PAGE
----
Dr. Patten was the guy who gave the dominoes a tap. He’d studied under Hull as an undergraduate at the University of Wisconsin in 1921 and, by the time he’d completed his master’s degree in 1923, also under Hull, he’d already been hired as an assistant professor at Miami. 

St. Clair Adna Switzer, who had received his bachelor’s degree from Miami in 1928, had undoubtedly heard about the esteemed Clark Hull from Patten, and decided that he should learn from the master as well. He went on to become a student of Hull’s for both his master’s and doctoral degrees—the first at Wisconsin, and the second at Yale, after Hull had changed affiliations. 

The third faculty member to have studied under Hull was Charles Theodore Perin, Jr.—Ted for short. Perin had attended Miami beginning in 1934 and had impressed Patten so much with his stratospheric entrance exam scores that he served as a student assistant in the psychology department for most of his time as an undergraduate. He’d been planning to attend the University of Rochester for graduate school, but those plans changed when another Miami graduate who’d received an assistantship with Hull had become ill. Hull asked Patten if he knew of anyone who could take that student’s place, and Patten gave him Perin’s name. Elated by the opportunity to study with one of the world’s most eminent psychologists, Perin pursued his master’s and Ph.D. degrees under Hull in the late 1930s and early ‘40s. (The student who had become ill was Douglas G. Ellson, who eventually completed his Ph.D. under Hull and later became a psychology professor at Indiana University.)

Clark Hull, a scientist who helped take the hype out of hypnosis 

Despite his becoming an authority on the topic, Clark Hull’s foray into hypnosis was mostly a diversion. He’s best known for his contributions in such areas as aptitude testing and his theories on learning and behavior. Hull was a behaviorist, and he believed that the actions of humans and other mammals could be boiled down to a set of mathematical formulas, most of which had to do with conditioned responses to some sort of reward. For his lab rats, that reward would be a pellet in a food tray, but for humans, he theorized, it could be whatever meets a particular need. A cognitive psychologist would contend that behaviorists don’t give enough credit to what goes on inside the brain in influencing a person’s actions. We don’t need to wade into that debate here, though I will say this: every time my cat Herbie waits for my phone alarm to go off in the morning before sprinting to the kitchen to be fed—as opposed to his former practice of yowling like a wounded coyote hours before sun up—I thank Hull and his fellow behaviorists (Pavlov, Watson, Skinner, and the rest) for introducing classical conditioning to the world. For this pet owner, they are heroes, all.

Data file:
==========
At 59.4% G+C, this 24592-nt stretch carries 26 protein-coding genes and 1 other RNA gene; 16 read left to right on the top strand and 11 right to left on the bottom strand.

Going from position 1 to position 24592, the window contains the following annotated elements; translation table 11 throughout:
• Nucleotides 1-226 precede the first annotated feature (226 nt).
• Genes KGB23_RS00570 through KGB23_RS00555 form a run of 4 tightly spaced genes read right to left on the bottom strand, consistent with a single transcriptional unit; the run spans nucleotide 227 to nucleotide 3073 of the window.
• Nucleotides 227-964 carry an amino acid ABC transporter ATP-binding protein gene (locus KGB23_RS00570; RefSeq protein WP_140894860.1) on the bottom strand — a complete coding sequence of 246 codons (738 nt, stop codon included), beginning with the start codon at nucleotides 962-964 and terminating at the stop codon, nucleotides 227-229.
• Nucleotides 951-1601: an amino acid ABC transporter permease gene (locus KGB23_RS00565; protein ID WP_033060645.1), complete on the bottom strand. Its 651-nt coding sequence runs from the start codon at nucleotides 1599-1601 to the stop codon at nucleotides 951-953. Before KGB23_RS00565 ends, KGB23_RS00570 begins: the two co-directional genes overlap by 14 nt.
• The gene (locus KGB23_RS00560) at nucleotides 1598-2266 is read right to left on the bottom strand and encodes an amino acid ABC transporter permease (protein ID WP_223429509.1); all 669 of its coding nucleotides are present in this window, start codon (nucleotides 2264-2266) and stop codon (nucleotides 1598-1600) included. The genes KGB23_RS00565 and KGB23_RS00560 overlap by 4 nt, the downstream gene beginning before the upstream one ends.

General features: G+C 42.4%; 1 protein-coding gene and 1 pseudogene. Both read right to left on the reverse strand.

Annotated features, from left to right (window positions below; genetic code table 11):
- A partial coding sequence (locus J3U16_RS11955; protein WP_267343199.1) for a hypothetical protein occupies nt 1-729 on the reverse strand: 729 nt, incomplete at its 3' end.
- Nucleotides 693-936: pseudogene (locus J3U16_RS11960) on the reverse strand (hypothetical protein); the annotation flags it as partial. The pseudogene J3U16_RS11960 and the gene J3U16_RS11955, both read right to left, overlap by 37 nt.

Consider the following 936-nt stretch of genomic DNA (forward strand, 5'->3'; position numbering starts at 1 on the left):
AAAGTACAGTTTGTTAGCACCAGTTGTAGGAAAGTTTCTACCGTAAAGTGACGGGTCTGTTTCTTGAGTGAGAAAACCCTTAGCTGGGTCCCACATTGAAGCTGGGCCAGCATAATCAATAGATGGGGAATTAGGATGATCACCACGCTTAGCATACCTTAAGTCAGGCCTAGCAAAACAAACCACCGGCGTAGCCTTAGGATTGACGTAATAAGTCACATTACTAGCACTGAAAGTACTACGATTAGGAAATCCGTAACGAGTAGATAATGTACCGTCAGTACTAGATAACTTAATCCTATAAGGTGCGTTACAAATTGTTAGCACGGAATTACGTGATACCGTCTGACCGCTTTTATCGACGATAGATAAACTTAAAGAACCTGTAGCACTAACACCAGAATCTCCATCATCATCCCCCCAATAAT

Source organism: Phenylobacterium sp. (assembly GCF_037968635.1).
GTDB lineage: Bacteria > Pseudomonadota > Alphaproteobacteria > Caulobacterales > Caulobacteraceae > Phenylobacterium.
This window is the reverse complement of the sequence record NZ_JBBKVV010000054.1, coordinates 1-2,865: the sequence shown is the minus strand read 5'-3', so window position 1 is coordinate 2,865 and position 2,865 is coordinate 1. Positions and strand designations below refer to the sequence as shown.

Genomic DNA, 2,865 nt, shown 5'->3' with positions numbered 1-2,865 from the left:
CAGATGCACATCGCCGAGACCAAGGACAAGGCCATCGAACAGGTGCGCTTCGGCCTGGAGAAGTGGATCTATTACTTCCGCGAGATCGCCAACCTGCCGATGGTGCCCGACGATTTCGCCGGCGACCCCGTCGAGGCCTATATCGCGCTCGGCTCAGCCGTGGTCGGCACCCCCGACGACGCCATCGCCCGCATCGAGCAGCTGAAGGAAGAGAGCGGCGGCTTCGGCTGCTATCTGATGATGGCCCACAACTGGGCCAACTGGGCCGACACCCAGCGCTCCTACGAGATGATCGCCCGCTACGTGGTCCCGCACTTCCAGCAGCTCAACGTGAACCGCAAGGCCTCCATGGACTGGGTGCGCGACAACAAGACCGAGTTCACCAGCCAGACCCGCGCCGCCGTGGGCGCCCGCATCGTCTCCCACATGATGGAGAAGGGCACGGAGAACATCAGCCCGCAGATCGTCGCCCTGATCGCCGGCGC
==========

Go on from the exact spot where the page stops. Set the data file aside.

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The many faces of Herbie, a classically conditioned cat

According to his autobiography, Hull became involved in hypnosis when he was a doctoral student at the University of Wisconsin after taking over the lecture portion of an introductory course for premed students. He did so because he believed “suggestion, hypnotic and otherwise,” was being practiced widely by the profession. He described the first time he ever hypnotized someone in this way: